Bluey, popular Australian preschool show, under fire for lack of diversity

Why isn't this beloved children's character a disabled non-binary, genderfluid dog of colour?!

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Who could possible think that Bluey, a animated show about dogs aimed at preschool children, would be problematic because of its lack of diversity? Australian ‘pop culture parent’ and ABD journalist/podcast host Beverly Wang, that’s who.

Bluey, that show that now lacks diversity,  is an Australian animated television series for preschool children that premiered on ABC Kids on 1 October 2018. The program was created by Joe Brumm with Queensland production group Ludo Studio. But after the series made was released  internationally on Disney+ it started getting strange criticism,.

The show about Bluey, an anthropomorphic six-year-old Blue Heeler puppy who is characterised by her abundance of energy, imagination and curiosity of the world is now being slammed and called problematic by Trans Rights Activists.

Beverly Wang, a contributing author and podcast host at ABD Australia believes that the Australian children’s show Bluey needs more ‘disabled, queer, poor, gender diverse, dogs of colour and single-parent dog families’.

Dogs of colour?

Yep, an adult woman journalist who calls herself a “pop culture parent” just said that Bluey needs a lot more diversity in the form of queer, poor, gender diverse and “dogs of colour”.

“I understand that for the most part Bluey’s creators don’t view their show through a political lens,” Wang wrote in her opinion piece.”

She continued: “I’m aware this may come across as asking too much of a show that’s already so tender, nuanced and joyful. But it’s exactly because Bluey has demonstrated depth and range that I can’t help asking anyway. My question is this: Can Bluey be more representative?”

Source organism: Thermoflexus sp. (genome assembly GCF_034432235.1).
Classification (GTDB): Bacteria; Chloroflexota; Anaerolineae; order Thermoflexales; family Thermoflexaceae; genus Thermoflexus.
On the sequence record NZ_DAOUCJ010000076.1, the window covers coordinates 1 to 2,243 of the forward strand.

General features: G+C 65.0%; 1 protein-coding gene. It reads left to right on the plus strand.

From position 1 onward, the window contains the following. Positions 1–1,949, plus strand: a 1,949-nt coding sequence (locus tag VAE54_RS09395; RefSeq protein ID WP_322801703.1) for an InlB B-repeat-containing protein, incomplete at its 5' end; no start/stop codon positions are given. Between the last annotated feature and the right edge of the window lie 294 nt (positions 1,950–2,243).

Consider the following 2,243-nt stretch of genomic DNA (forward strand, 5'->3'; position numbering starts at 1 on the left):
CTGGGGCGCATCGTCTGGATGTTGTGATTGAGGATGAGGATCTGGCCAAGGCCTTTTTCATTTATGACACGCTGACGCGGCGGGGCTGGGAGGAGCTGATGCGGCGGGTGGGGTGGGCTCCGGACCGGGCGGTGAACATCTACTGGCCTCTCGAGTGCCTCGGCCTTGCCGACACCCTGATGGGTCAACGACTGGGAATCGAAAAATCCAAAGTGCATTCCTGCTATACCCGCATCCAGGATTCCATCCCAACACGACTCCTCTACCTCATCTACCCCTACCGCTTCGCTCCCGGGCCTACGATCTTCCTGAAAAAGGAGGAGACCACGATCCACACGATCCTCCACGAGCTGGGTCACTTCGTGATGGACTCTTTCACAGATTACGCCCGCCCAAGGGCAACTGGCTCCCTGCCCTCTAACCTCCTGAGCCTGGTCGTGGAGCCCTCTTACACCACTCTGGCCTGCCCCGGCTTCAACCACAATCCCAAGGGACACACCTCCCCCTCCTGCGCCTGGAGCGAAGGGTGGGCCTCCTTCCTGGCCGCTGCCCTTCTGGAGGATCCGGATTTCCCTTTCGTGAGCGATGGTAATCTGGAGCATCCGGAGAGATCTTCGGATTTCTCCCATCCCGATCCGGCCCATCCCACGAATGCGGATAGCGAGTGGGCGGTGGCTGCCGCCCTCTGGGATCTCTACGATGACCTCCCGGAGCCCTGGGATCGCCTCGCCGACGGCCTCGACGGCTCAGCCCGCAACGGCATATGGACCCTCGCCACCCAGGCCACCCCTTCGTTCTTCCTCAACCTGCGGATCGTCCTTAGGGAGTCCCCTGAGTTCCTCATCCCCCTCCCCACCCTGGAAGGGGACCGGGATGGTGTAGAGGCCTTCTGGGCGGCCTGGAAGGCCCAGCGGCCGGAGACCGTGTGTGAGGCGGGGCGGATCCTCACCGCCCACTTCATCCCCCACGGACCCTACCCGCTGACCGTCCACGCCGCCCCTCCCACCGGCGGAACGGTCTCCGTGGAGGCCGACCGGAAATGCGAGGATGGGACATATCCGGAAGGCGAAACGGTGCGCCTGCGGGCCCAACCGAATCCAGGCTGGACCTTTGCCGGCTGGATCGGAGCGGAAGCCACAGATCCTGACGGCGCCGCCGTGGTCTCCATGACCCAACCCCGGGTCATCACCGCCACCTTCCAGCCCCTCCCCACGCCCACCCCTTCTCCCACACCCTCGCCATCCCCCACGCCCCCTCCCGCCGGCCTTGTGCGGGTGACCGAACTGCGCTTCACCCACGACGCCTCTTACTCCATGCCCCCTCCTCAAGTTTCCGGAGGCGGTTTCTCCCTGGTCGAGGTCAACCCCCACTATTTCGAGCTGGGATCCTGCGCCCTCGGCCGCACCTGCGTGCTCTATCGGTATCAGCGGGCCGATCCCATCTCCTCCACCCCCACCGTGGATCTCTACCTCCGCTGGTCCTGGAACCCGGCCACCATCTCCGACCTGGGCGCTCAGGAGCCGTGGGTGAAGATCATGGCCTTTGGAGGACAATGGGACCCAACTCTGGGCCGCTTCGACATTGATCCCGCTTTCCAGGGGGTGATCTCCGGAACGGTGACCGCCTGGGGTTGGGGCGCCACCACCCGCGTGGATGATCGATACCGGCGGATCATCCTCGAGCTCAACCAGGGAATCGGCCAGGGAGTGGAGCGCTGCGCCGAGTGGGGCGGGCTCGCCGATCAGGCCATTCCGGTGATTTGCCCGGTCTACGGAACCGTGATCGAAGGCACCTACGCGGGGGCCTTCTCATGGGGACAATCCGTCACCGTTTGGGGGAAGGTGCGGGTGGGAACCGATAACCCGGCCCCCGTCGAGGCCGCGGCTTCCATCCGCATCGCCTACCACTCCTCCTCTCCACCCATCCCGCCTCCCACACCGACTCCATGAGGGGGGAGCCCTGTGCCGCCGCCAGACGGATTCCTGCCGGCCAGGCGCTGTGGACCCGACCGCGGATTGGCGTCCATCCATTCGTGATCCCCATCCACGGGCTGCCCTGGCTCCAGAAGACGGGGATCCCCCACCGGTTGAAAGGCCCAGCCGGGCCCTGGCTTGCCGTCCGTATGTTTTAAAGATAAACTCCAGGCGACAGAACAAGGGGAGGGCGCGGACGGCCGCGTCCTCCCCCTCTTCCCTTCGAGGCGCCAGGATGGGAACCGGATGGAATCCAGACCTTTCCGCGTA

“We live in a world where the majority of main characters on children’s television are white; where there are more animals than people of colour protagonists populating the pages of children’s books. Where are the disabled, queer, poor, gender diverse, dogs of colour and single-parent dog families in Bluey’s Brisbane? If they’re in the background, let them come forward,” Beverly Wang asked.

Need more doggy diversity!

Her opinion piece later inspired LGBTQ pop-culture blog Pink News to cover the article and from the it ultimately became viral as many people shared their concerns about this animated show for preschool children.

While some appear to be siding with the author of the Bluey opinion piece, majority of people can’t help but believe that this take is completely idiotic.

While Beverly’s take on Bluey may be ridiculous, the fact that an adult woman is so drawn to an animated show for preschool children may not be as weird at is seems. A lot of parents admittedly love watching the show with their children.

“When I put it [Bluey] on for my son, I watch along excitedly. I think I may like the show a little more than he does. It is a bit of a secret shame of mine,” a South Brisbane mother admitted.

According to Steve Dow, the show’s creator added some real human and adult themes to his show: “When we met Joe, he said Bluey is about game play because game play is the first notion of a child’s experience of collaboration, co-operation, responsibility, plus jealousy, plus all the human stuff.”

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